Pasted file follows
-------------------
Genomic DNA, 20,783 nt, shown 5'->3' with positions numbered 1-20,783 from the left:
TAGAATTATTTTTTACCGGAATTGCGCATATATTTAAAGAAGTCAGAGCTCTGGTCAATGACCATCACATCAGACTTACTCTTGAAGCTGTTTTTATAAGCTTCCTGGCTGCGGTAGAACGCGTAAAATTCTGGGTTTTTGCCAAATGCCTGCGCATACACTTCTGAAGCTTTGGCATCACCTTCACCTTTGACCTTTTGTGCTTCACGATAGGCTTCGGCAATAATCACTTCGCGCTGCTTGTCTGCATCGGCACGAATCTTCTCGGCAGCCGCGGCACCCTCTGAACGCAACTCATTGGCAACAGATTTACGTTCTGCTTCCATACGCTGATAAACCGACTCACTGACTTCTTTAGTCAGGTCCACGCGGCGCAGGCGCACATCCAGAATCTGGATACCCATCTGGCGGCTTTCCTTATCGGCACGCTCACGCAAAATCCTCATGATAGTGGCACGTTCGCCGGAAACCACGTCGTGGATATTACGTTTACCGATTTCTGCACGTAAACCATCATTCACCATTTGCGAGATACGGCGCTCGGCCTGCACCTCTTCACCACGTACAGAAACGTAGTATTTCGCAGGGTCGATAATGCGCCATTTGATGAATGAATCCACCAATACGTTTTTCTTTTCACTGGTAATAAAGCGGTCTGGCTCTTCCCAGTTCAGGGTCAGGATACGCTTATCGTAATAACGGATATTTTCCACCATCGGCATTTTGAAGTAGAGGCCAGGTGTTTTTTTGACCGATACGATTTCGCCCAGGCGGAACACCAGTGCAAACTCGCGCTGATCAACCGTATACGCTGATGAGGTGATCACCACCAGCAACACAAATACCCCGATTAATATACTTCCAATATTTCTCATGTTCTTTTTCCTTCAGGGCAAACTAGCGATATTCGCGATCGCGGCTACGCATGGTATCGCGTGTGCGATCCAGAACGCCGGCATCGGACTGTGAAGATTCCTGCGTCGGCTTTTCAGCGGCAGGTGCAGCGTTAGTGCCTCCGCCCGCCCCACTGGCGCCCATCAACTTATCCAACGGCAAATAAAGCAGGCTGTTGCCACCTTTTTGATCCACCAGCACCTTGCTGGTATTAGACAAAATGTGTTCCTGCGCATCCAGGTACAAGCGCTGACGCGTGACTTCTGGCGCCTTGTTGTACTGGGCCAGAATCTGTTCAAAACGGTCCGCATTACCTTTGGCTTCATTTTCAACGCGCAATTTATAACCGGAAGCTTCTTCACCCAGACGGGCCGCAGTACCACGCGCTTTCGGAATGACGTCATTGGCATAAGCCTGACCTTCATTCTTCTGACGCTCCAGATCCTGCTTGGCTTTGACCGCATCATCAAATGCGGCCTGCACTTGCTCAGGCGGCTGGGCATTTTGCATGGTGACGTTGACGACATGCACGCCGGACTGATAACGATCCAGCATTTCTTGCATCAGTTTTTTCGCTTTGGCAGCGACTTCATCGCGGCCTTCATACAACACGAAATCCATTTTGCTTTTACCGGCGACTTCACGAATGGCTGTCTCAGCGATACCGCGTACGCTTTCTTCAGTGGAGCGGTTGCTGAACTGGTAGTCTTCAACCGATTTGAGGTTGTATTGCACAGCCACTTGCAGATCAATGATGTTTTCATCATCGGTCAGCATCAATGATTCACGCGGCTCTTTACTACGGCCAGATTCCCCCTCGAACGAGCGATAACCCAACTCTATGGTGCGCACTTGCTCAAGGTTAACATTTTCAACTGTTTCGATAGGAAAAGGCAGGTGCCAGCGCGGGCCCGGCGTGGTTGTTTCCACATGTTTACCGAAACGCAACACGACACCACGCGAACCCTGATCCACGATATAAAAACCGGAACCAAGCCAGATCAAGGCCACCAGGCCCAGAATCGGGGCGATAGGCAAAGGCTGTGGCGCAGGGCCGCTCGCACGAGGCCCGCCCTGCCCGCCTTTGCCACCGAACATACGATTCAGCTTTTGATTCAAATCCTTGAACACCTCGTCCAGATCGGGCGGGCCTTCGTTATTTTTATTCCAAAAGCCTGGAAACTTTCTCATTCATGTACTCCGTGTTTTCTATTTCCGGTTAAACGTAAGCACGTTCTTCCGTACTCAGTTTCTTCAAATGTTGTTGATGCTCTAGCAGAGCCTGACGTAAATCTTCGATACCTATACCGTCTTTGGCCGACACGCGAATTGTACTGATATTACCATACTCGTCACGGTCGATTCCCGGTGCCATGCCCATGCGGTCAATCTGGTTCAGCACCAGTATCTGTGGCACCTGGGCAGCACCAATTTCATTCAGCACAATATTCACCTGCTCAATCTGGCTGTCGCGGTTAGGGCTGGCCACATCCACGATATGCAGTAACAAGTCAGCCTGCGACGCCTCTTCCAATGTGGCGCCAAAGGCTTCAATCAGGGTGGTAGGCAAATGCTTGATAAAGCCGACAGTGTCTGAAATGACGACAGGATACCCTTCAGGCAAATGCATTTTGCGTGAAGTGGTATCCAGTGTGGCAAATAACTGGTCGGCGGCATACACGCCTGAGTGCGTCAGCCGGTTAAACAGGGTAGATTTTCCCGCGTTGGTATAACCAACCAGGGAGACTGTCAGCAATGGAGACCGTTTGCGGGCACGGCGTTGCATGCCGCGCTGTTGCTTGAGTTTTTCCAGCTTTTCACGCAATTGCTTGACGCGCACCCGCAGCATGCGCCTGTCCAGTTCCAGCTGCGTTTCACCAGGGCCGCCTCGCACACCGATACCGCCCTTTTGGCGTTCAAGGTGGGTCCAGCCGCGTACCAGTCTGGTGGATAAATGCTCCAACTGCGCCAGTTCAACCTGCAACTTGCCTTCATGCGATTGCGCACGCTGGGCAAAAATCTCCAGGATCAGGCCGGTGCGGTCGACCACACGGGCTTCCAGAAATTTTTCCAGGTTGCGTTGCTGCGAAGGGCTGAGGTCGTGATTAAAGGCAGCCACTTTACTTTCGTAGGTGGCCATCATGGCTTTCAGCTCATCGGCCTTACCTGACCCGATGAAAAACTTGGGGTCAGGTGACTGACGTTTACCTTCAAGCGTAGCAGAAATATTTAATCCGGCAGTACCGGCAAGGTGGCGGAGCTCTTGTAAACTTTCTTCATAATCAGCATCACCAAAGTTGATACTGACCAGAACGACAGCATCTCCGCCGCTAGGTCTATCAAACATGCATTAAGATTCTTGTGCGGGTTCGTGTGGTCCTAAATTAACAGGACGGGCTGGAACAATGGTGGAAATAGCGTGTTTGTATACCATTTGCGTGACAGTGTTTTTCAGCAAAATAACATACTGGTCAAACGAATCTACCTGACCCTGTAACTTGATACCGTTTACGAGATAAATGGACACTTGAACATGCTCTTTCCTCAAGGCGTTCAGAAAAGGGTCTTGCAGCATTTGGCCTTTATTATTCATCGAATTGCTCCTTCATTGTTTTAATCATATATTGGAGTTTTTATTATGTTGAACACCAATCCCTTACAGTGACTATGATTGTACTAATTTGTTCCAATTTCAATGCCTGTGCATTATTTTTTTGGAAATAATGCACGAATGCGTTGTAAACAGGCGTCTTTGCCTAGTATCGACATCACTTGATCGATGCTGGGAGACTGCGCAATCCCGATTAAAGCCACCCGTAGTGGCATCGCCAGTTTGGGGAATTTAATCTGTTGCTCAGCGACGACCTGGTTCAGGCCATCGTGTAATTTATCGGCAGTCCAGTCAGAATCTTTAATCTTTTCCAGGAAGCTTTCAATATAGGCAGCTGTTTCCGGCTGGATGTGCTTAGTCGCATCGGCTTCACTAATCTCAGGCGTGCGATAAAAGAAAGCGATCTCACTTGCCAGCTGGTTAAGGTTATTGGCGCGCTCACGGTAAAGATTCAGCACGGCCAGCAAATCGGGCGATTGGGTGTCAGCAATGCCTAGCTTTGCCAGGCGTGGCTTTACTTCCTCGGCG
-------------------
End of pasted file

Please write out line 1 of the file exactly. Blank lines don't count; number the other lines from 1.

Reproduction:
Genomic DNA, 20,783 nt, shown 5'->3' with positions numbered 1-20,783 from the left: